Edinger’s Monthly Insights – June 2017


The Overlooked Beginning of the Customer Experience

Customer experience is a hot topic in a lot of companies. It’s not a new concept. But as an area of focus for improvement, it’s picking up huge momentum and generating new terms like the “customer journey” and “customer lifecycle.” Yet most of what I hear on this topic is about influencing the experience after someone has already become a customer. That ignores the critical first mile of the journey, which is the experience of becoming a customer. And if you don’t do an exceptional job with that initial segment, there are probably many prospects missing out on the terrific customer experience you could provide.

The experience of becoming a customer is frequently overlooked, and it is rarely discussed within the sales function. As a leader, if you are serious about providing an excellent customer experience to match the quality of the products and services you offer, you must make sure it begins within your sales organization.

Imagine what potential new customers considering your business encounter:

  • Do they feel that your sellers understand their needs and goals, or do they feel unduly pressured by a seller trying to close because leaders are pushing for more revenue?
  • Do they gain insights about issues they face, opportunities they can capitalize on, or unintended consequences they can avoid from your sales professionals? Or must they sit through a capabilities pitch because that’s what your marketing team is providing?
  • Does your sales team provide the opportunity to discuss their concerns productively and resolve them collaboratively? Or are your sellers trained to address customer concerns with cheesy objection handling tactics?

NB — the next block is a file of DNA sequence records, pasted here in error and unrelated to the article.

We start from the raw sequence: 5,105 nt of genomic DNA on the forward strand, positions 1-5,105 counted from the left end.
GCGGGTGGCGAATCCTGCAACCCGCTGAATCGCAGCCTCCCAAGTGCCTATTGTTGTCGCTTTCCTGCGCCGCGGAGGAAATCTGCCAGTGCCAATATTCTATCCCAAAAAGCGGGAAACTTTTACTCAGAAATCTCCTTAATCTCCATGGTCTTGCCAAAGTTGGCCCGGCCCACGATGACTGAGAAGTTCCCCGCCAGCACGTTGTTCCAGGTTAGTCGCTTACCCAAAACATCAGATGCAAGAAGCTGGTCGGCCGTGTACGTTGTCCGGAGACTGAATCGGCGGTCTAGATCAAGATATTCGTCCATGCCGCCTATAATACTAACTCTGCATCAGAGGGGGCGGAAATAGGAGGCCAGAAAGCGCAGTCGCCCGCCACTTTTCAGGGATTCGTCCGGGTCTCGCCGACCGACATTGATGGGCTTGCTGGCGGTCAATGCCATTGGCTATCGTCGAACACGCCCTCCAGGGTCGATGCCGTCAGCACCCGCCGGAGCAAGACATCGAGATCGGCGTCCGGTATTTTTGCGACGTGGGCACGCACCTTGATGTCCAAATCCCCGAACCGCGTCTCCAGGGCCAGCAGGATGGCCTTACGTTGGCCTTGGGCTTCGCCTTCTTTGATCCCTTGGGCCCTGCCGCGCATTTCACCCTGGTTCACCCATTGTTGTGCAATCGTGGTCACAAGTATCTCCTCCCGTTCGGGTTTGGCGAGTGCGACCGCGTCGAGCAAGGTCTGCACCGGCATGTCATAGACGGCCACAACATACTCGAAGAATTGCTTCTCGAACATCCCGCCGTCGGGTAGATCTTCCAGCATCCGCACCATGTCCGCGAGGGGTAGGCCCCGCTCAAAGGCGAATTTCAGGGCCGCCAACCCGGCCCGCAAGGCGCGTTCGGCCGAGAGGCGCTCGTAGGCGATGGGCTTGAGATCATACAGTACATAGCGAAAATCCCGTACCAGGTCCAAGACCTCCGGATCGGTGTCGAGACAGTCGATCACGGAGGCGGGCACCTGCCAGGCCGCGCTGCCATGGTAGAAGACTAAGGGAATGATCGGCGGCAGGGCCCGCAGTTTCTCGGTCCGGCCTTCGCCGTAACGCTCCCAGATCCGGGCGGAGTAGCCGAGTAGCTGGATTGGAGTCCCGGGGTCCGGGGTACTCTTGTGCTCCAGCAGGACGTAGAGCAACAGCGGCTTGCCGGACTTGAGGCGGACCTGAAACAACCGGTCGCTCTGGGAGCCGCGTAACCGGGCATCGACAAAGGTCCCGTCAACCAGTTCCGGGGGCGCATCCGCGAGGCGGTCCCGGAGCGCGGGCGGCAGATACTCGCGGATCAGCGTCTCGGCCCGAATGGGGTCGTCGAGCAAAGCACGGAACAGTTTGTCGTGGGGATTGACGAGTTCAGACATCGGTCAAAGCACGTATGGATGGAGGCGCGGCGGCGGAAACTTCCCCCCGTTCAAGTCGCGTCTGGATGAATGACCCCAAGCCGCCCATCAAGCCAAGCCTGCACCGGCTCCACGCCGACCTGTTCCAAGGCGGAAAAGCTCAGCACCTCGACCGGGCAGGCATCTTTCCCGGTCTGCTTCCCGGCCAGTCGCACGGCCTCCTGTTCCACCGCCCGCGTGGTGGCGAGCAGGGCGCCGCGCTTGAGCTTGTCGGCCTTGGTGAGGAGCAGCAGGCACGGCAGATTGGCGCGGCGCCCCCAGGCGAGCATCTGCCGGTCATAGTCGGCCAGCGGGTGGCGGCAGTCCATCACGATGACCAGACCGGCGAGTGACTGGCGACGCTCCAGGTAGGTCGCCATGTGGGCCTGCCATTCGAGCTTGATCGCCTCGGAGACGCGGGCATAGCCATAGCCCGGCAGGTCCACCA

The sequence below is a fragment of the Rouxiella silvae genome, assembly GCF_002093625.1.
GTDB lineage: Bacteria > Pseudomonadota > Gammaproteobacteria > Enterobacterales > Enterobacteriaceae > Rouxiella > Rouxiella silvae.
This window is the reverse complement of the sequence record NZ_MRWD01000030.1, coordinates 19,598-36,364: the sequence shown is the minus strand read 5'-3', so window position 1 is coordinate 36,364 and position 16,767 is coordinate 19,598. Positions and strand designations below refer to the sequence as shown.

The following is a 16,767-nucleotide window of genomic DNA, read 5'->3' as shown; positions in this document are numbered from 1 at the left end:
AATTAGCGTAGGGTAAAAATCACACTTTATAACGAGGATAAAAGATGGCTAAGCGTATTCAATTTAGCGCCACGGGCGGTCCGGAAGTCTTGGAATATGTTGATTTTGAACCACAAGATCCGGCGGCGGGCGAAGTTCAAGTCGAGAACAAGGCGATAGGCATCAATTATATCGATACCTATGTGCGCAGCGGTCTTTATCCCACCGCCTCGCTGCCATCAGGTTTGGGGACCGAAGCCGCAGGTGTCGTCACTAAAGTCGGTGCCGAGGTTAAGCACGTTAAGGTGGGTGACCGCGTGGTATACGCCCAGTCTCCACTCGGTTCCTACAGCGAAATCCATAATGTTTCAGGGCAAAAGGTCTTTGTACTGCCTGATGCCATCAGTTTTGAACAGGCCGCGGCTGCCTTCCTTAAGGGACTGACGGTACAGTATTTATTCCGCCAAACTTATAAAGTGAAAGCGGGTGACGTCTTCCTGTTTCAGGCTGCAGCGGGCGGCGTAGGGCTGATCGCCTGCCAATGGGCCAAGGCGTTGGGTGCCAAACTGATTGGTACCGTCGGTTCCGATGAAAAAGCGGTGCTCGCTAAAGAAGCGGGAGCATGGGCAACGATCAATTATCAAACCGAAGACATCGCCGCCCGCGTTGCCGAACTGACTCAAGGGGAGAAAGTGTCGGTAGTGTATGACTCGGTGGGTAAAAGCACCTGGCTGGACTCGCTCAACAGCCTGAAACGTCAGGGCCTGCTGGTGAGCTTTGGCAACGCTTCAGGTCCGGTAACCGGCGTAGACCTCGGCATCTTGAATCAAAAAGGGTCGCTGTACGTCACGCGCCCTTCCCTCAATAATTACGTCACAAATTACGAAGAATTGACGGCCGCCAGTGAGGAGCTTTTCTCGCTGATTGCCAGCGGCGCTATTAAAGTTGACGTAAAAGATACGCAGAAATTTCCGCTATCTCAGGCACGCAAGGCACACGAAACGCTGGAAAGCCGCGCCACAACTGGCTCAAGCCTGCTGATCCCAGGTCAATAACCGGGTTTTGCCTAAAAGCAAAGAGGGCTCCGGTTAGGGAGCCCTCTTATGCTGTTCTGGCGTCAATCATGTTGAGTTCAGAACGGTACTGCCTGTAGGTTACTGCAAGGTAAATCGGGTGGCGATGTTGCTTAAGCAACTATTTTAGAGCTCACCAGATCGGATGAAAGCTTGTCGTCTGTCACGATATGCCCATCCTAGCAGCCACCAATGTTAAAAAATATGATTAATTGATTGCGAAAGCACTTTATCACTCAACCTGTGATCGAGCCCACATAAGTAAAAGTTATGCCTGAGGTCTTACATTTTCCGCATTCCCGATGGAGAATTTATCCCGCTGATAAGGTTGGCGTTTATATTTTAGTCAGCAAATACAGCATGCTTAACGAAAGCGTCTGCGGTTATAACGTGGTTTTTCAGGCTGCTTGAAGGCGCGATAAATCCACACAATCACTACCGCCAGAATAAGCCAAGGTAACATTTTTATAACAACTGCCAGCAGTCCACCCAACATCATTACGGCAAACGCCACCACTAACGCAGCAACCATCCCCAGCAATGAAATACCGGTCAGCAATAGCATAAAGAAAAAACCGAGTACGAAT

• Does the initial sales contact reflect your brand and accelerate your value? Or is it a hurdle that potential clients need to endure to get to the good stuff?

If you are serious about improving your customer experience, you need to think critically and carefully about the journey from prospect to customer. For better or worse, your potential clients will project their experience forward. “If it is this good/bad now, imagine how good/bad it will be when they have my money?” The answer to this question will likely determine your success.

If you are interested in exploring this topic further, you may enjoy my HBR article from last month: Sales Reps Stop Asking Leading Questions.

I’ve worked with a cartoonist to capture some of the humorous things I see in organizations. I’ll share them every other month and I hope you enjoy them as much as I did create them!

A Slice of Life Balance

I used to do triathlons and the transition time between the swim, bike, and run is so important that it’s often referred to as the “fourth event”. We’d even practice the elements of the transition, from the well-organized set up of gear, a coasting dismount from the bike, even the most efficient way to change into running shoes. All to make sure that you were able to effectively wrap up the prior event and move on to the next as quickly and smoothly as possible, without forgetting anything or making a careless mistake because of haste.

I notice a lot of rushing from back to back-to-back meetings and conference calls. And at times I’ve been guilty of stacking too many commitments on top of one another. The result is a breathless hurry that reduces focus and effectiveness. Just like the transitions between events in a triathlon, you need to take a moment to prepare for the next thing if you want to achieve peak performance.

Try giving yourself a few minutes between commitments to process any follow-up actions needed from your last meeting. Then take a moment to think about what you are doing next, what you will need, and what mindset will serve you best. Effective transitions can make the entire race much smoother and more enjoyable.

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